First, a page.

The film is a period piece starring Tim McCoy and in the first of two collaborations between them. I was expecting it to have a “B-Western” kind of feel to it, but that’s not what this is at all. There are many Western elements in the film (guns, horses, Indians, etc.) but it is definitely not a Western. The film looks like it actually had a pretty high budget. Apparently Tim McCoy insisted that all the Native Americans portrayed in the film would be played by actual Cherokee Indians, and they do look authentic to me. They definitely aren’t white guys in make-up, which was very common for that time. A publicity photo for the film showing Joan teaching the Cherokees how to do the Charleston is pretty amusing, although Tim McCoy reputedly wasn’t too fond of it. I think he was going for authenticity.
Winners has a comedic feel to it, with Tim McCoy having a lot of charisma and humor that I was not expecting at all. He’s kind of a swashbuckler in this role, very akin to a Douglas Fairbanks character. He’s a lover, a soldier, a hero, a gentleman, and a rebel. It’s certainly not all comedy though. There are many very serious moments in the film. One scene in particular really caught me off guard. There is a moment in the film where the Cherokees tie up a naked prisoner to a post and burn him at the stake while riding around him on horses and slapping his buttocks with whips. I’ve seen female nudity from time to time in films made before the Hays Code went into full effect in 1934, but this is the first instance of male nudity that I have seen.
Joan Crawford plays the female lead in this film and is a major part of the plot from beginning to end. Her role in Winners is more significant than any other film she appeared in before this (that I have seen). She’s not just a prop like she is in films like Tramp, Tramp, Tramp, and she’s not just “the girl” like she is in films like The Boob. Her character is integral to the progression of the story. She plays the of Tim McCoy and is the motivation for all of his actions in the film, similar to the role she played in . I really liked her in this. I’m usually not a big fan of Joan in period pieces (like ), because she always comes off as too modern to be believable, but she works really well in this for some reason.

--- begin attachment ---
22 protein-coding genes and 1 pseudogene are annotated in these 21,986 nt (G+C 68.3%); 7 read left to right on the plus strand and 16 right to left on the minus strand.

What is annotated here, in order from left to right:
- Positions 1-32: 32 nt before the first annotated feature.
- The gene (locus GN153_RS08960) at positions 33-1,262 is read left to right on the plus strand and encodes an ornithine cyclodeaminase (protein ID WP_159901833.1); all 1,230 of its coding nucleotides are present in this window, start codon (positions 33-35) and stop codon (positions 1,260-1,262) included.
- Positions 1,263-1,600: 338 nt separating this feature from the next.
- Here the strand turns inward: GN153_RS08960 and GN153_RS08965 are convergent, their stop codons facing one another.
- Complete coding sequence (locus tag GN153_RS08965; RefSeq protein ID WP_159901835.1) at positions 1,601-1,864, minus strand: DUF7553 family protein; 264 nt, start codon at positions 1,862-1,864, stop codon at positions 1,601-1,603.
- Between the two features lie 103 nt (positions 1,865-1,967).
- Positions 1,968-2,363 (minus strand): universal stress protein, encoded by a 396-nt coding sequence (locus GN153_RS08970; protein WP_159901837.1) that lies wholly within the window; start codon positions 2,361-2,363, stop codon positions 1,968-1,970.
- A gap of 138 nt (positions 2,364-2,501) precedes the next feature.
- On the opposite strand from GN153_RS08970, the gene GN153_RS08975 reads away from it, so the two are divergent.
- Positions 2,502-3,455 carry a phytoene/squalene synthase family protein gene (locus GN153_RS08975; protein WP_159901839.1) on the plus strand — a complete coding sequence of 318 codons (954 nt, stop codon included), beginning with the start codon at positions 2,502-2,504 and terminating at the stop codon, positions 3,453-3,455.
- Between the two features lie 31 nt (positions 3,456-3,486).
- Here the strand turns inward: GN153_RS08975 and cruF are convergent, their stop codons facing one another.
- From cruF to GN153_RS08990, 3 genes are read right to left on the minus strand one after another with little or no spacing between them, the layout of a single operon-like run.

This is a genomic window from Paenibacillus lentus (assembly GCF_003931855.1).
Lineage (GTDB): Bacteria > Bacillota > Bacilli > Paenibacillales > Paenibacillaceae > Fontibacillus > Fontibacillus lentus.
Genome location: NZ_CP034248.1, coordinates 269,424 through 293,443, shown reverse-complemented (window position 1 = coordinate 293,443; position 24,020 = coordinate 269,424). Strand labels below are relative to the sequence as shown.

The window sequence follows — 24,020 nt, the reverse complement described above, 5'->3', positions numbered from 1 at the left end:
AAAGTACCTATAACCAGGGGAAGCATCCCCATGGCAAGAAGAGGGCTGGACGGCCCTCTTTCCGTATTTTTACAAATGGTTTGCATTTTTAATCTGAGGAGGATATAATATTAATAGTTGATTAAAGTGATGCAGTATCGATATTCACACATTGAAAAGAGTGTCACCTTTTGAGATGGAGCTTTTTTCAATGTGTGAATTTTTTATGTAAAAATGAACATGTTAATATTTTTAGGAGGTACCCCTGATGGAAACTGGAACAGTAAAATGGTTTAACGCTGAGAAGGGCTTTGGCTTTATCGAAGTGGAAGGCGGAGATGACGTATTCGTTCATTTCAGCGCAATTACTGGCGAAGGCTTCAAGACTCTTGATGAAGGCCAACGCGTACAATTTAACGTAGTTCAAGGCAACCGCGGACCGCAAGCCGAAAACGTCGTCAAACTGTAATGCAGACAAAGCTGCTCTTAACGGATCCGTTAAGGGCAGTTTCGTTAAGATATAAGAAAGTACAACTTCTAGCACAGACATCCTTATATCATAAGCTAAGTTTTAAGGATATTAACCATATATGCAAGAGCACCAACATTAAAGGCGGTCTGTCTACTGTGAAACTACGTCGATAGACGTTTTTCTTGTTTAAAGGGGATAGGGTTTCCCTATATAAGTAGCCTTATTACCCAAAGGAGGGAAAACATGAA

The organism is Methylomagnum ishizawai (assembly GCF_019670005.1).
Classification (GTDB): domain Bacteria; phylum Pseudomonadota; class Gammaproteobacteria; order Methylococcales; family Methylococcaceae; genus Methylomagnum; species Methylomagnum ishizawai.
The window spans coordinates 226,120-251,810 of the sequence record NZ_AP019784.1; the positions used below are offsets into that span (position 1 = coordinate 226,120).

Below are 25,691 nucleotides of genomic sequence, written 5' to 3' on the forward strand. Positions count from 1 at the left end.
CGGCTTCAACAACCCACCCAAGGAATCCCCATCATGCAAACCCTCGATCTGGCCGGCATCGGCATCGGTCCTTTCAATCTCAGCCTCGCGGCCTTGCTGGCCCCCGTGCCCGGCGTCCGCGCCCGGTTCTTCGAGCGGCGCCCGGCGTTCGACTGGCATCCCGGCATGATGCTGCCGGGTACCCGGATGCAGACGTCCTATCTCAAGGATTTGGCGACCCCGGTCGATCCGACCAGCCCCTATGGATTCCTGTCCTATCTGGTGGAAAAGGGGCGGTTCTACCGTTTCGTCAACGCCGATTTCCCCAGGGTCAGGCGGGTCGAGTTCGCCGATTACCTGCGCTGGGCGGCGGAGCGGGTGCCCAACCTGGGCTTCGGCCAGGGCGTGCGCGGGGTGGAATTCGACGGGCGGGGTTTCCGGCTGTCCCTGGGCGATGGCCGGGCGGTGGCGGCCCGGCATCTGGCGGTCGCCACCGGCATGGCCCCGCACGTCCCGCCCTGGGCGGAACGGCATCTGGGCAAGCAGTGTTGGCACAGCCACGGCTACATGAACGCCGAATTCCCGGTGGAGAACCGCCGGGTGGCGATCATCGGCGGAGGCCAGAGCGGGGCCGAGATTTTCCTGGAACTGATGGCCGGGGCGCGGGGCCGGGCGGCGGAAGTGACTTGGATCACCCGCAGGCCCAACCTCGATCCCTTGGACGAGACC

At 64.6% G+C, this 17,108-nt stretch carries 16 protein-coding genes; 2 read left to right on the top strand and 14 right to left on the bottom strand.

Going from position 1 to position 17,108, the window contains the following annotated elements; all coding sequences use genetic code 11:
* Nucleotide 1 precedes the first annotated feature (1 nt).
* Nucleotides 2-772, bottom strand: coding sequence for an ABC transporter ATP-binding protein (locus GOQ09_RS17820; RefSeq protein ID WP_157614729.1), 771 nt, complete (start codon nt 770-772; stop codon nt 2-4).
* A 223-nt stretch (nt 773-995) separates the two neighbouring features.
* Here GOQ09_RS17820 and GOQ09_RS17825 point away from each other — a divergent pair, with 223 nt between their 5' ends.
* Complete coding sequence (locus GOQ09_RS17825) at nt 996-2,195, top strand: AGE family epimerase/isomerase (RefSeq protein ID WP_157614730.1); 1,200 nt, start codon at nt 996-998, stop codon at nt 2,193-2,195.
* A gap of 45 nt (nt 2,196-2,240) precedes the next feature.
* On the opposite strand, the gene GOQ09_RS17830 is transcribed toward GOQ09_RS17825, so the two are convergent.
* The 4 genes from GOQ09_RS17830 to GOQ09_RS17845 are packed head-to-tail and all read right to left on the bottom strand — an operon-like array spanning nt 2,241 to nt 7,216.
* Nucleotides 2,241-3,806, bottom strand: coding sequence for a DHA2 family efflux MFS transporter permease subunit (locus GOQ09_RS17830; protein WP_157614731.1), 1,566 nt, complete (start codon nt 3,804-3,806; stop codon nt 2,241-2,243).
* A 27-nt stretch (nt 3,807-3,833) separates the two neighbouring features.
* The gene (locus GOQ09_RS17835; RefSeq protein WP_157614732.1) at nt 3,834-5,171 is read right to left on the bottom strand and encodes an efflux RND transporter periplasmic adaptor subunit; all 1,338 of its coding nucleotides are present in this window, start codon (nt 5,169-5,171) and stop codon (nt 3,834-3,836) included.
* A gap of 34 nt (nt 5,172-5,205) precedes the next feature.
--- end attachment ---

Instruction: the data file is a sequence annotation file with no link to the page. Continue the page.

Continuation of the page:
The film’s setting is the French and Indians wars that took place in the middle of the 18th century. Crawford plays a French society woman (Rene) living in what is now Canada, and McCoy plays an English soldier (Colonel O’Hara) from Virginia fighting on the side on the Indians. Of course he falls in love with her, and it turns into a forbidden romance, somewhere along the lines of , but without all the suicide. After much ado, they end up together by the end and joke whether they should raise their children as French or English. “She is French – you are British. What will the children be? They will be – AMERICANS!”
I was highly entertained by this film. Crawford’s performance is flawless. It is definitely a fast-paced and action-filled film from beginning to end. There’s never a dull moment! There’s a really cute chase scene with Joan on a horse toward the end of the film that is a must-see. The scene where the two meet each other on a balcony is quite humorous as well. Joan says to McCoy, “In Quebec, the moon is usually in the sky.” To which he replies,” That’s strange – the stars are in your eyes.” What’s up with lovers meeting on balconies in these 1920s films? I enjoyed this film a lot and would recommend it to any fan of Joan’s silent film performances.